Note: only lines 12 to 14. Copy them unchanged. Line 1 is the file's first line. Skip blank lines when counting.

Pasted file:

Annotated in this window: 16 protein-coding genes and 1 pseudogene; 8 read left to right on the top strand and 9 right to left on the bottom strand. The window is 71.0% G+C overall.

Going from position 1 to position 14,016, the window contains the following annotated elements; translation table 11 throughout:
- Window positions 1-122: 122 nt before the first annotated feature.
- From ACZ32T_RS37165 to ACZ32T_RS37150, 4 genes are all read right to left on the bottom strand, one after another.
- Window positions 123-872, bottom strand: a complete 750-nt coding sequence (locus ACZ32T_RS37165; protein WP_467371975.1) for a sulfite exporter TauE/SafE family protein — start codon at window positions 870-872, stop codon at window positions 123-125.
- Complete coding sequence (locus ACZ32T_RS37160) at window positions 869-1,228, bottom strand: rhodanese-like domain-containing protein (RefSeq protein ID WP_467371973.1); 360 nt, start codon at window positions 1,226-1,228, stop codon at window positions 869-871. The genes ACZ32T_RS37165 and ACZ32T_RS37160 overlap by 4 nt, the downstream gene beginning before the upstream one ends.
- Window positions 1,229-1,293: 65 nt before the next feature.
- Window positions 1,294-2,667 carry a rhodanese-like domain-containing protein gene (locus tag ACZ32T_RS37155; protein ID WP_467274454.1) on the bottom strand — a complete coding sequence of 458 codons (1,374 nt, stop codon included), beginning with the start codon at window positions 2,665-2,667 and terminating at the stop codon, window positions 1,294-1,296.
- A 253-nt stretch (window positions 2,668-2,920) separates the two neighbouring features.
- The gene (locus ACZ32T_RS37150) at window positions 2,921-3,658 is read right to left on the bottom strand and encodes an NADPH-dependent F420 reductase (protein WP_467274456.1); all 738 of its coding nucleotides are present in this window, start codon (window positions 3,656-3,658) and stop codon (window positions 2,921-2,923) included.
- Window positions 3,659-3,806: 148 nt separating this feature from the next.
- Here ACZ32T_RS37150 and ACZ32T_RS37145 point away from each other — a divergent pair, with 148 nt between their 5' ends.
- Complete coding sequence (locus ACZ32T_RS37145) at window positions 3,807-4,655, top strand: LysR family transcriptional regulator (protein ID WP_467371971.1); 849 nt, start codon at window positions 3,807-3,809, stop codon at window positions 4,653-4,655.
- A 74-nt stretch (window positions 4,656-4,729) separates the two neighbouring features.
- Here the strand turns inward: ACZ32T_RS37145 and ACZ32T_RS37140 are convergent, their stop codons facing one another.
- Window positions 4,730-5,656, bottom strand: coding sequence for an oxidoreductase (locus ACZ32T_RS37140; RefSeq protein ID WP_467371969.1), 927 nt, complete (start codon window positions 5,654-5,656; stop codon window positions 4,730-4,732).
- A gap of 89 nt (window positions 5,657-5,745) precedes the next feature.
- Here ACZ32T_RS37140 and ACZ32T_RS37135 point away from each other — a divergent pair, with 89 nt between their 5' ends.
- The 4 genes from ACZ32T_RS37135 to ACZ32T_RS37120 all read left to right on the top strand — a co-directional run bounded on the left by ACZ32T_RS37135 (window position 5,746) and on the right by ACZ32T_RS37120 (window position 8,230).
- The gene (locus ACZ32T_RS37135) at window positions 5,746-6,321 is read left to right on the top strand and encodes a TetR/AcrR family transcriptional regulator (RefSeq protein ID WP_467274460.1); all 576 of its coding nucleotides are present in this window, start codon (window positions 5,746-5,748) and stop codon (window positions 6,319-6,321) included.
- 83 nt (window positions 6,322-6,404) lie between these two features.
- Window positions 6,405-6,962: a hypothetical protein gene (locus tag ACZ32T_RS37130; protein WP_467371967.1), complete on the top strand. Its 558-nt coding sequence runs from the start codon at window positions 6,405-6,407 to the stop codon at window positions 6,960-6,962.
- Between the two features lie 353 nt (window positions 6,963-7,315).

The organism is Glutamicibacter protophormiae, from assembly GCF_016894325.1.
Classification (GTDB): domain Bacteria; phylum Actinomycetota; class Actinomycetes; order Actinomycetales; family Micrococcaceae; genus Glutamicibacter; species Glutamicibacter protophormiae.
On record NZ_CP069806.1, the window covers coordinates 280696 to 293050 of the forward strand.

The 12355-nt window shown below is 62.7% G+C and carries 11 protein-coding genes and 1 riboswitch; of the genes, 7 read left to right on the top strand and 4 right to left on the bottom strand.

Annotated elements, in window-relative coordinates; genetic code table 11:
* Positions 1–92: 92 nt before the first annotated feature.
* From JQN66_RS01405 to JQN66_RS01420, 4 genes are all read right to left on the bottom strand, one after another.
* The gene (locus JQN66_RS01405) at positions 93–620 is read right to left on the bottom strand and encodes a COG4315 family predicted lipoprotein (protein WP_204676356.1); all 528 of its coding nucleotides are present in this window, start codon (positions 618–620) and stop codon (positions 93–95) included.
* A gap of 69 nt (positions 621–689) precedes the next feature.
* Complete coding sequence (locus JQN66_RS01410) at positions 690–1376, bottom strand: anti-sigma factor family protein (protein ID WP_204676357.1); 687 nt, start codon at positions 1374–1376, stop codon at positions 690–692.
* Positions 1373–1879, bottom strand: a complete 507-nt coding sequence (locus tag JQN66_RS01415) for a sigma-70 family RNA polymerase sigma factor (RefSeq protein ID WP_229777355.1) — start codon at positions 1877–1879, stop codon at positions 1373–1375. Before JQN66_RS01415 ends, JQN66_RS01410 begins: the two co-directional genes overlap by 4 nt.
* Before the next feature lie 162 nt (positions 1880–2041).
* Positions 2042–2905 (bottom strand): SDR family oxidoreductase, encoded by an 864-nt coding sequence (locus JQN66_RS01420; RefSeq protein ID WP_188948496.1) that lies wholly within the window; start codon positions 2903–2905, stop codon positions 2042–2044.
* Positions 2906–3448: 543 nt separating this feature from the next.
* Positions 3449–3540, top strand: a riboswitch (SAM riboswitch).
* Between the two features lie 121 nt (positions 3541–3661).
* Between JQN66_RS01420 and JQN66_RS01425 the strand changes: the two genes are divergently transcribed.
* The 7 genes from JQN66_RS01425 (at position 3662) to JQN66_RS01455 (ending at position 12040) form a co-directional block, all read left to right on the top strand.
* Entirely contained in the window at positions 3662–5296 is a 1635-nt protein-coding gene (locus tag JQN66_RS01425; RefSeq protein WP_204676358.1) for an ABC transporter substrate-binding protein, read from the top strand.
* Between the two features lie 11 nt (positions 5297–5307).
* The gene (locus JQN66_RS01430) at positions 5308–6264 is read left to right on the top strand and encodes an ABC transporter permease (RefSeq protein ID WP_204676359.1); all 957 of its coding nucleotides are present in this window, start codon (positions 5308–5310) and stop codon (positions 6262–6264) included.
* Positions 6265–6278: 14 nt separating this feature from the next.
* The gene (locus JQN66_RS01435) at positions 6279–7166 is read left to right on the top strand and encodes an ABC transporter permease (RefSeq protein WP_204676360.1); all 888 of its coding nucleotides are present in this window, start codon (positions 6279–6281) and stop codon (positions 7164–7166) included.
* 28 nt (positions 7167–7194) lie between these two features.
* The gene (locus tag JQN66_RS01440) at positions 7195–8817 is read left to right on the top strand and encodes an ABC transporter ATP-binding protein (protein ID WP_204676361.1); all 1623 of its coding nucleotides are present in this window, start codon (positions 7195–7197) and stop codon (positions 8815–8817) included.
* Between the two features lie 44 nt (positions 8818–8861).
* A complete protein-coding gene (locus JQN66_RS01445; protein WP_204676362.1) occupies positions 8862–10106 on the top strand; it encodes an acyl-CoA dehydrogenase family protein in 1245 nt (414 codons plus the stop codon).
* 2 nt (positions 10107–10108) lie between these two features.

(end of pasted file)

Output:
- Here ACZ32T_RS37150 and ACZ32T_RS37145 point away from each other — a divergent pair, with 148 nt between their 5' ends.
- Complete coding sequence (locus ACZ32T_RS37145) at window positions 3,807-4,655, top strand: LysR family transcriptional regulator (protein ID WP_467371971.1); 849 nt, start codon at window positions 3,807-3,809, stop codon at window positions 4,653-4,655.
- A 74-nt stretch (window positions 4,656-4,729) separates the two neighbouring features.